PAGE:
The solid wood-block plane, varying from country to country only in the structure of its handles and body decoration, had preserved its integrity of design since the Middle Ages. At the Centennial, however, only a few examples of the old-type plane were exhibited. A new shape dominated the cases. Designated by foreign observers as the American plane, it received extended comment. Here was a tool

constructed with a skeleton iron body, having a curved wooden handle; the plane iron is of the finest cast-steel; the cover is fitted with an ingenious trigger at the top, which, with a screw below the iron, admits of the plane iron being removed for sharpening and setting without the aid of the hammer, and with the greatest ease. The extensive varieties of plane iron in use are fitted for every requirement; a very ingenious arrangement is applied to the tools for planing the insides of circles or other curved works, such as stair-rails, etc. The sole of the plane is formed of a plate of tempered steel about the thickness of a handsaw, according to the length required, and this plate is adapted to the curve, and is securely fixed at each end. With this tool the work is not only done better but in less time than formerly. In some exhibits the face of the plane was made of beech or of other hard wood, secured by screws to the stock, and the tool becomes a hybrid, all other parts remaining the same as in the iron plane.[20]

The popularity of Bailey’s patented planes (fig. 65), the type so praised above, was by no means transitory. In 1884 the Boston firm of Goodnow & Wightman, “Importers, Manufacturers and Dealers in Tools of all kinds,” illustrated the several planes just described and assured prospective buyers that

These tools meet with universal approbation from the best Mechanics. For beauty of style and finish they are unequalled, and the great convenience in operating renders them the cheapest Planes in use; they are SELF-ADJUSTING in every respect; and each part being made INTERCHANGEABLE, can be replaced at a trifling expense.[21]

By 1900 an advertisement for Bailey’s planes published in the catalogue of another Boston firm, Chandler and Farquhar, indicated that “over 900,000” had already been sold.[22]

Other mass-produced edge tools—axes, adzes, braces and bits, augers, saws, and chisels—illustrated in the trade literature of the toolmakers became, as had the iron-bodied bench plane, standard forms. In the last quarter of the 19th century the tool catalogue replaced Moxon, Duhamel, Diderot, and the builders’ manuals as the primary source for the study and identification of hand tools. The Centennial had called attention to the superiority of certain American tools and toolmakers. The result was that until the end of the century, trade literature faithfully drummed the products that had proven such “an attraction to the numerous artisans who visited the Centennial Exhibition from the United States and other countries.”[23]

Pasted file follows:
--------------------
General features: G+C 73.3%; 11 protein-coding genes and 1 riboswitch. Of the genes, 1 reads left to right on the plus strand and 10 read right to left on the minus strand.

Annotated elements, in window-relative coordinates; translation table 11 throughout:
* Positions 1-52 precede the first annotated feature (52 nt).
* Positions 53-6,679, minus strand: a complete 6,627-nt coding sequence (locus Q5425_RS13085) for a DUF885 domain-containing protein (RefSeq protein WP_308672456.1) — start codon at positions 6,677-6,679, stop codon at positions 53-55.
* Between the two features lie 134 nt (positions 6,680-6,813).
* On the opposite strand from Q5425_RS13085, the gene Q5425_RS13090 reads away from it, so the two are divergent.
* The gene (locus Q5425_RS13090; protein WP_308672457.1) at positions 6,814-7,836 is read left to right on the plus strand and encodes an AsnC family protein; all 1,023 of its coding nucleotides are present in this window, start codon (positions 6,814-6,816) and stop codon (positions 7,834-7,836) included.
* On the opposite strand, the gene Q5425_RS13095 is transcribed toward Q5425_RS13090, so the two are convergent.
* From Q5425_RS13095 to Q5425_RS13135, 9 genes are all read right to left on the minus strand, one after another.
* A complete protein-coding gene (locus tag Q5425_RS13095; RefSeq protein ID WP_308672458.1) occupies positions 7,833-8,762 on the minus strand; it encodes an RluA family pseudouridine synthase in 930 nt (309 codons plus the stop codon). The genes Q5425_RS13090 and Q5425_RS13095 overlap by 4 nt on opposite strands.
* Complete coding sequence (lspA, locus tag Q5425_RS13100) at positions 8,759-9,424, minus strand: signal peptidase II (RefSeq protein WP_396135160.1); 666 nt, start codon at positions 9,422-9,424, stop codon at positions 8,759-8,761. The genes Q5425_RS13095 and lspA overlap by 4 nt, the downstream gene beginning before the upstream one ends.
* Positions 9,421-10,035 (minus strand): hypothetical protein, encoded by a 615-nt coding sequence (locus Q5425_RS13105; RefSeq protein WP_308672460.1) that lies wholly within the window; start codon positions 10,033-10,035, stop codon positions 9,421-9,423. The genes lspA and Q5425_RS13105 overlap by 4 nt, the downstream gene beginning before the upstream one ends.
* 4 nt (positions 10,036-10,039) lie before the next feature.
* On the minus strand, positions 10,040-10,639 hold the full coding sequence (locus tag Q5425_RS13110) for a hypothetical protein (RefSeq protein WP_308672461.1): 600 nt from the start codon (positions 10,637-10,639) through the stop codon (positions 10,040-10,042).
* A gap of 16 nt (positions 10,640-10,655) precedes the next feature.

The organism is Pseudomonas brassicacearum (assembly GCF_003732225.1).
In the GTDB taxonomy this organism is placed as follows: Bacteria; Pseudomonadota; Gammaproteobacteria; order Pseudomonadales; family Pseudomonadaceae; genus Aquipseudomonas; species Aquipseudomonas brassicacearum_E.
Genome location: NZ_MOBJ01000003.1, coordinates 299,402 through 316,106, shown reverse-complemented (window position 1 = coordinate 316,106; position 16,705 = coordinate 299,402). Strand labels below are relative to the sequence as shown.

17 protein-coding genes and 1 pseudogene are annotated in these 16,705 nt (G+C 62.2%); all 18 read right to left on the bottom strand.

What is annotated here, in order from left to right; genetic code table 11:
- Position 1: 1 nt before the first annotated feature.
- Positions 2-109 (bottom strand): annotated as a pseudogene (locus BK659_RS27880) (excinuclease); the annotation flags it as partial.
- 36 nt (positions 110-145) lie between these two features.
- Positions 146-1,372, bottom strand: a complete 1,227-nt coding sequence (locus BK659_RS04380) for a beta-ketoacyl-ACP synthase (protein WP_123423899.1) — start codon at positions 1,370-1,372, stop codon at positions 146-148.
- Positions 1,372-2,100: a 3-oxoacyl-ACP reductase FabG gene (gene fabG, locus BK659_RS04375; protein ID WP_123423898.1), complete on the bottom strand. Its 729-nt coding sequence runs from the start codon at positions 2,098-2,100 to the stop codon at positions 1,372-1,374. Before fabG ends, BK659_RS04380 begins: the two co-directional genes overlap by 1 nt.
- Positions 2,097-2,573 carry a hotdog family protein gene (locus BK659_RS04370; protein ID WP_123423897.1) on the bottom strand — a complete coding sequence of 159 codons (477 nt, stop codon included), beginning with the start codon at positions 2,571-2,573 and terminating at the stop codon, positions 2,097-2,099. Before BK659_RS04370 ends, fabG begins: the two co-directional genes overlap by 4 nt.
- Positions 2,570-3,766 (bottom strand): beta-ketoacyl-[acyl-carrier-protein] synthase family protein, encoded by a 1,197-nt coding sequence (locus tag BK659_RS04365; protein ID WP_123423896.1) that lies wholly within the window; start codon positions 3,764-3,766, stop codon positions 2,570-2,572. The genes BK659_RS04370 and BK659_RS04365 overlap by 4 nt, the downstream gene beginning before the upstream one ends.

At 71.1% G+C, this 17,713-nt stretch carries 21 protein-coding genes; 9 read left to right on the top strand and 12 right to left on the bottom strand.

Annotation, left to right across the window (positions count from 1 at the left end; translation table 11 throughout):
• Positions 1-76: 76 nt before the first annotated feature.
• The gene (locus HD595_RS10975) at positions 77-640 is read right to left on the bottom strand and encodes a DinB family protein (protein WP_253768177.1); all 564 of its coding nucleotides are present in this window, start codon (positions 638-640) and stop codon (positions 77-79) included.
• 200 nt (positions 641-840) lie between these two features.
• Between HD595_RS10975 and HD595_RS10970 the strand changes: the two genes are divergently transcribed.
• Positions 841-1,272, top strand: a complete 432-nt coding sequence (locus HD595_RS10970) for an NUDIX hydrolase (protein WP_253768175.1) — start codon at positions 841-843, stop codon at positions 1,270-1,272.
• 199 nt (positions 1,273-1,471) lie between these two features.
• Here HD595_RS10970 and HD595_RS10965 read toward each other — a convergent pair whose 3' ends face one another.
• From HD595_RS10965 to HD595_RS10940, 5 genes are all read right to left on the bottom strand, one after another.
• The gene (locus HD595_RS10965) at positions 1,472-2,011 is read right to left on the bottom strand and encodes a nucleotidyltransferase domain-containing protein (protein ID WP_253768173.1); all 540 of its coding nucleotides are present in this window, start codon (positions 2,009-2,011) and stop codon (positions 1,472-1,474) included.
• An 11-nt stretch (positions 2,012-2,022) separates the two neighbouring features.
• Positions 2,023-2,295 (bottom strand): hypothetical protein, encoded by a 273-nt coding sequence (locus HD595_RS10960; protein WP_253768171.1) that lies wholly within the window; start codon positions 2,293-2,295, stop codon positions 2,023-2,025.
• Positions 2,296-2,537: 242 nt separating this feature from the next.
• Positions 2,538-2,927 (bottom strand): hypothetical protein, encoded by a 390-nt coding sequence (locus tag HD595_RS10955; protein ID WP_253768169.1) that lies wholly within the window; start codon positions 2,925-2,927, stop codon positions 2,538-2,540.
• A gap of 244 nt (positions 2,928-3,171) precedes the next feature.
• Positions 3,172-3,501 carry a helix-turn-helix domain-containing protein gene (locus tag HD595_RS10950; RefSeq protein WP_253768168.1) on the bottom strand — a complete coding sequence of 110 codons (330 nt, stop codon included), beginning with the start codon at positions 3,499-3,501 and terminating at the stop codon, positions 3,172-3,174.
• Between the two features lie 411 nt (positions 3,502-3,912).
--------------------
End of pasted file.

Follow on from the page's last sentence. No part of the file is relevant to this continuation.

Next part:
Figure 63. Figure 63.—1870: The metallic version of the plow plane later produced by Stanley and Company was patented by [Charles] G. Miller as a tool readily “convertible into a grooving, rabbeting, or smoothing plane.” In production this multipurpose plow gained an elaborate decoration (fig. 51) nowhere suggested in Miller’s specification. (Wash drawing from U.S. Patent Office, June 28, 1870, Record Group 241, the National Archives.)
Figure 64. Figure 64.—1867: The drawing accompanying B.A. Blandin’s specification for an “Improvement in Bench Planes” retained only the familiarly shaped handle or tote of the traditional wood-bodied plane. This new shape rapidly became the standard form of the tool with later variations chiefly related to the adjustability of the plane-iron and sole. (Wash drawing from U.S. Patent Office, May 7, 1867, Record Group 241, the National Archives.)

Collins and Company of New York City had been given commendation for the excellence of their axes; through the end of the century, Collins’ brand felling axes, broad axes, and adzes were standard items, as witness Hammacher, Schlemmer and Company’s catalogue of 1896.[24] Disston saws were a byword, and the impact of their exhibit at Philadelphia was still strong, as judged from Baldwin, Robbins’ catalogue of 1894. Highly recommended was the Disston no. 76, the “Centennial” handsaw with its “skew back” and “apple handle.” Jennings’ patented auger bits were likewise standard fare in nearly every tool catalogue.[25] So were bench planes manufactured by companies that had been cited at Philadelphia for the excellence of their product; namely, The Metallic Plane Company, Auburn, New York; The Middletown Tool Company, Middletown, Connecticut; Bailey, Leonard, and Company, Hartford; and The Sandusky Tool Company, Sandusky, Ohio.[26]

An excellent indication of the persistence of the Centennial influence, and of the tool catalogue as source material, is seen in Chandler and Farquhar’s illustrated pamphlet of 1900. Their advertisement for Barber’s improved ratchet brace (fig. 66), a tool much admired by the Centennial judges, amply illustrates the evolution of design of a basic implement present in American society since the first years of settlement. The Barber brace represents the ultimate sophistication of a tool, achieved through an expanded industrial technology rather than by an extended or newly found use for the device itself. It is a prime example of the transition of a tool from Moxon to its perfected form in the 20th century:

These Braces possess the following points of superiority: The Sweep is made from Steel; the Jaws are forged from Steel; the Wood Handle has brass rings inserted in each end so it cannot split off; the Chuck has a hardened Steel antifriction washer between the two sockets, thus reducing the wear. The Head has a bearing of steel balls, running on hard steel plates, so no wear can take place, as the friction is reduced to the minimum. The Brace is heavily nickel-plated and warranted in every particular. We endeavor to make these goods as nearly perfection as is possible in durability, quality of material and workmanship, and fineness and beauty of finish.[27]